Dayton, OH Famous Pilot Killed In Crash, Sept 1954


Dayton, Ohio - (AP) - An Air Force pilot, who established a new record speed mark only last Friday, was killed Sunday when his jet fighter crashed during another assault on the record at the National Aircraft Show here.
MAJ. JOHN L. ARMSTRONG, 32, of nearby Fairborn, died when his low-flying F96H Sabrejet crashed in a field 10 miles from Cox Municipal Airport at nearby Vandalia, where a holiday crowd of 101,237 was awaiting ARMSTRONG'S flight in the General Electric Trophy event.

Cause Not Determined.
Cause of the crash was not determined. Parts of the plane were scattered over a two-mile area.
About an hour before the crash, the Air Force had announced ARMSTRONG had broken the record last Friday for the 500-kilometer - 310 miles - closed course, at 649.302 m.p.h. That was 42 m.p.h. faster than the record for the distance established last May by Capt. Anders Westerlound of the Swedish Air Force at 607.1 m.p.h.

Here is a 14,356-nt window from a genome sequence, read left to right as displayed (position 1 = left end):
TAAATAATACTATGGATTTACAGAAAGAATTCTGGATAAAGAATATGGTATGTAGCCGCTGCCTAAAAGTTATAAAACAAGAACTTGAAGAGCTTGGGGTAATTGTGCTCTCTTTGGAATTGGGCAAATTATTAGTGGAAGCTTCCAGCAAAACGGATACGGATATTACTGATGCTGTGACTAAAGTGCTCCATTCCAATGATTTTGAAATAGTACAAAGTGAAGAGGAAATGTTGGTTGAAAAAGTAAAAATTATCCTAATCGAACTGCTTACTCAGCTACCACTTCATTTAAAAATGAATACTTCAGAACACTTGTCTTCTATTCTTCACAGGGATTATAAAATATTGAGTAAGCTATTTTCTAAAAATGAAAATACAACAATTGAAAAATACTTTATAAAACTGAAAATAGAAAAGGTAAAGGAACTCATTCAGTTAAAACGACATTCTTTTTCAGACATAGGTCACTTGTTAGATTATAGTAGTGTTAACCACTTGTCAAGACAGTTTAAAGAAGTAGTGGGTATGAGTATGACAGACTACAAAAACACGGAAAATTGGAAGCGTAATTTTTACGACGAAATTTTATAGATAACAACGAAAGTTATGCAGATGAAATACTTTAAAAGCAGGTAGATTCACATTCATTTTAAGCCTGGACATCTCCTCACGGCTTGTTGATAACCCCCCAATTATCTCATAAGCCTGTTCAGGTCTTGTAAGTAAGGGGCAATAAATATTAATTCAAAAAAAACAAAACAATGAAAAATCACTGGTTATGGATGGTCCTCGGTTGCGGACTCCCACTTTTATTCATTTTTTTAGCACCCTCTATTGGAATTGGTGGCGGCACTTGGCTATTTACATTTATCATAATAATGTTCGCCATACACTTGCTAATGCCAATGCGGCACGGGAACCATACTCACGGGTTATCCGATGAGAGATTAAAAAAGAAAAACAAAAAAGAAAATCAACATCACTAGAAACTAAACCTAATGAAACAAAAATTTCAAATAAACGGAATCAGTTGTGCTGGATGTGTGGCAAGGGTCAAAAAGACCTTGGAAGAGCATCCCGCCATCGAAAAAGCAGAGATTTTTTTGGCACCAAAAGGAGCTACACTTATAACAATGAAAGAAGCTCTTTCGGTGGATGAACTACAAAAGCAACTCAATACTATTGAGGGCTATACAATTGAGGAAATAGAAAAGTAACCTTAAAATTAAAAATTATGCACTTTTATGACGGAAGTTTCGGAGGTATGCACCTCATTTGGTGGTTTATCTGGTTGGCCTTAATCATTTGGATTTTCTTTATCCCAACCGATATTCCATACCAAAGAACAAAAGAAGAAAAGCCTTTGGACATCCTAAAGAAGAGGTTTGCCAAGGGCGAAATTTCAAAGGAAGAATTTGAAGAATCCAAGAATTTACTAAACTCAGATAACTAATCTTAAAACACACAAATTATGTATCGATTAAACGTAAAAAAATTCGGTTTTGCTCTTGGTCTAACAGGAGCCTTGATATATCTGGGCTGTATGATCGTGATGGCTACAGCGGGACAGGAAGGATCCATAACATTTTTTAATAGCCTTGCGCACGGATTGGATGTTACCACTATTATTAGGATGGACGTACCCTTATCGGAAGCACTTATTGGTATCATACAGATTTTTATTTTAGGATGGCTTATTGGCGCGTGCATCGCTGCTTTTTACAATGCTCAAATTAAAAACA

He was to have made another try to beat his own record Sunday. When he crashed he was preparing for the G. E. Trophy event, five laps around a 100-kilometer - 61 miles - course.

Saw Ball Of Fire.
Despite his death, his record will stand as the trophy winner. He was the only entrant.
Clyde Fulton, manager of the George Christopher estate, Tipp City, saw the crash while sitting on his front porch watching air show planes fly by.
He said:
"I heard the explosion and he was a ball of fire flying in pieces. He was coming in from the southwest."
Cpl. W. D. Braucher of the State Highway Patrol, assigned to help handle heavy air show traffic, said the plane wreckage was scattered over a 100-acre area.

The Pantagraph Bloomington Illinois 1954-09-06